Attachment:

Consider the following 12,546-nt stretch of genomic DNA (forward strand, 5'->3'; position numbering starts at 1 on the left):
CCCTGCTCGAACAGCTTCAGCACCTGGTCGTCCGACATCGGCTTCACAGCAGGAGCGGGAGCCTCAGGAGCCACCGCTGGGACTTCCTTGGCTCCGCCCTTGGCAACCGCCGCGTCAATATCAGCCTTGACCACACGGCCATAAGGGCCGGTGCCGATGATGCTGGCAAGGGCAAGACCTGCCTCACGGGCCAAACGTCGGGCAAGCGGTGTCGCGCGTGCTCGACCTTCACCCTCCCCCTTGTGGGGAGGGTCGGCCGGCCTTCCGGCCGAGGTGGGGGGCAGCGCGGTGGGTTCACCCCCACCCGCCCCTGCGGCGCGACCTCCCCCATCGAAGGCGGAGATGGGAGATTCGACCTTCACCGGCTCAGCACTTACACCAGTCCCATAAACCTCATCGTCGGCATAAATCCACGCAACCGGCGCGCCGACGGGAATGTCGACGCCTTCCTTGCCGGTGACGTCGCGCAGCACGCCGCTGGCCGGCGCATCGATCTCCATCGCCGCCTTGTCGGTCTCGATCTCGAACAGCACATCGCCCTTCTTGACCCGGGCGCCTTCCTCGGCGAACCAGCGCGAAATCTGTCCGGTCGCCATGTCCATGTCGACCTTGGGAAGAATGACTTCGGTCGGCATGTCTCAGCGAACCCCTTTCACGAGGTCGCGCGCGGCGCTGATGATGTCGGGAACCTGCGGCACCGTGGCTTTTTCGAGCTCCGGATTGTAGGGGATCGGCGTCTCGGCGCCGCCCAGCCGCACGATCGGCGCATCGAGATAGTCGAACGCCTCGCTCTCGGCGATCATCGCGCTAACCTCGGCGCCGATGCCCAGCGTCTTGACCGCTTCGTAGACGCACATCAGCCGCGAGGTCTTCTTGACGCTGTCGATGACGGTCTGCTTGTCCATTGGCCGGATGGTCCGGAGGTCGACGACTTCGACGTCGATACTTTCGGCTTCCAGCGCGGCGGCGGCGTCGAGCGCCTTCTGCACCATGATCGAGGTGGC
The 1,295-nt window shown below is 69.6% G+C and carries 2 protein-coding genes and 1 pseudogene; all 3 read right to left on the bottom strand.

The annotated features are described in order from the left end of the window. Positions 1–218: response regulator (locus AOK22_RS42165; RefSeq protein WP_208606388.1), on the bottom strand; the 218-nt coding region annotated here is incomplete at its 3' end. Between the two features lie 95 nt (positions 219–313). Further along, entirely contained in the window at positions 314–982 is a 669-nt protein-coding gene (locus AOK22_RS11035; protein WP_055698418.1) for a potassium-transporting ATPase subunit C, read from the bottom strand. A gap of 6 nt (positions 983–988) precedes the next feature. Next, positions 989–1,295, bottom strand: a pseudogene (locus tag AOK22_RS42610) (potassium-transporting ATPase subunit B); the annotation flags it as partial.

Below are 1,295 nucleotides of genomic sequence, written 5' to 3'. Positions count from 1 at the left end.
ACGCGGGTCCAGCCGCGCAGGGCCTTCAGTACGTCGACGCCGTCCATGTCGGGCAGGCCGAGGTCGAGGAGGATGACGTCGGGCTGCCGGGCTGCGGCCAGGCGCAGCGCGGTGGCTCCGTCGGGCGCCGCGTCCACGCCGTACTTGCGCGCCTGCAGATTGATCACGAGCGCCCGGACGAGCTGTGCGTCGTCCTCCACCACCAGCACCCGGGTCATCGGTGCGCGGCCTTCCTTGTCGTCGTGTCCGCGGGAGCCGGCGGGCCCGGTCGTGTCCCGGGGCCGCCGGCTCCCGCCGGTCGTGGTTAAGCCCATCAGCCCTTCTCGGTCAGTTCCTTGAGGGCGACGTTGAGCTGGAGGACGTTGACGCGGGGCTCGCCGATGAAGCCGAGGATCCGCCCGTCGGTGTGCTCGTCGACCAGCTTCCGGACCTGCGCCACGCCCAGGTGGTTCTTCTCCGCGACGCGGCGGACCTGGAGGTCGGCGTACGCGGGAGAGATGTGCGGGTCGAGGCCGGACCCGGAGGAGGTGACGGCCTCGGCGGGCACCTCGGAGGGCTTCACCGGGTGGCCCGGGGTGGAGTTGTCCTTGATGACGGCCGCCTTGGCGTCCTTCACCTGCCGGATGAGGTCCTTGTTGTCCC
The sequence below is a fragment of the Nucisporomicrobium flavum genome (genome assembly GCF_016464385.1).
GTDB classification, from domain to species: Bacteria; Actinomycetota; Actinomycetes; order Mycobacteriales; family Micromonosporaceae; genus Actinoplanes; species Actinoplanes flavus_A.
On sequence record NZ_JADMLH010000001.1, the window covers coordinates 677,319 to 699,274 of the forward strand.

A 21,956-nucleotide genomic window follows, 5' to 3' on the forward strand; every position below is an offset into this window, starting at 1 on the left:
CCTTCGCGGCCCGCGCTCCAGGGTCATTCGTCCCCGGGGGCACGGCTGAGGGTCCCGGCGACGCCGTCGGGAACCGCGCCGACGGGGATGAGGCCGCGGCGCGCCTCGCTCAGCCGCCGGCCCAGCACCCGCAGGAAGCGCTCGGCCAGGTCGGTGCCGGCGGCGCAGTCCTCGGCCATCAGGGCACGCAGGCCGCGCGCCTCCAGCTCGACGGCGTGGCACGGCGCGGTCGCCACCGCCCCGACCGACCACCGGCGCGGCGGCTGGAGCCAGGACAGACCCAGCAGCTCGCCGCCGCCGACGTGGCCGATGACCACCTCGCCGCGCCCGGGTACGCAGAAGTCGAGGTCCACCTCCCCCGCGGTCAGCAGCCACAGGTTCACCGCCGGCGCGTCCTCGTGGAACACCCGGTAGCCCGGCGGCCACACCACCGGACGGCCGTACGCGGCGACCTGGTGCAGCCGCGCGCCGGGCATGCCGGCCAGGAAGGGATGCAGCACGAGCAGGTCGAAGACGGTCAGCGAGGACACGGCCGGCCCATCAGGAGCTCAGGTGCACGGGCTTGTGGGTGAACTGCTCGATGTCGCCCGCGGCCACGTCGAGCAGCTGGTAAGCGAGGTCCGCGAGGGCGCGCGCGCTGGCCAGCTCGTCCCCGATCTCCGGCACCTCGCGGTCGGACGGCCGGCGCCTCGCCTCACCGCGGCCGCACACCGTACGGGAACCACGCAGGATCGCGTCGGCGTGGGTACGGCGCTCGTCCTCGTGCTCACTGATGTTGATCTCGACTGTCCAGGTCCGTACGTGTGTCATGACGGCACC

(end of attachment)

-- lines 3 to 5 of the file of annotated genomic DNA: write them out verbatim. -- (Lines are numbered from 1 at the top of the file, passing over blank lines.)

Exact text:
The 1,295-nt window shown below is 69.6% G+C and carries 2 protein-coding genes and 1 pseudogene; all 3 read right to left on the bottom strand.

The annotated features are described in order from the left end of the window. Positions 1–218: response regulator (locus AOK22_RS42165; RefSeq protein WP_208606388.1), on the bottom strand; the 218-nt coding region annotated here is incomplete at its 3' end. Between the two features lie 95 nt (positions 219–313). Further along, entirely contained in the window at positions 314–982 is a 669-nt protein-coding gene (locus AOK22_RS11035; protein WP_055698418.1) for a potassium-transporting ATPase subunit C, read from the bottom strand. A gap of 6 nt (positions 983–988) precedes the next feature. Next, positions 989–1,295, bottom strand: a pseudogene (locus tag AOK22_RS42610) (potassium-transporting ATPase subunit B); the annotation flags it as partial.

Below are 1,295 nucleotides of genomic sequence, written 5' to 3'. Positions count from 1 at the left end.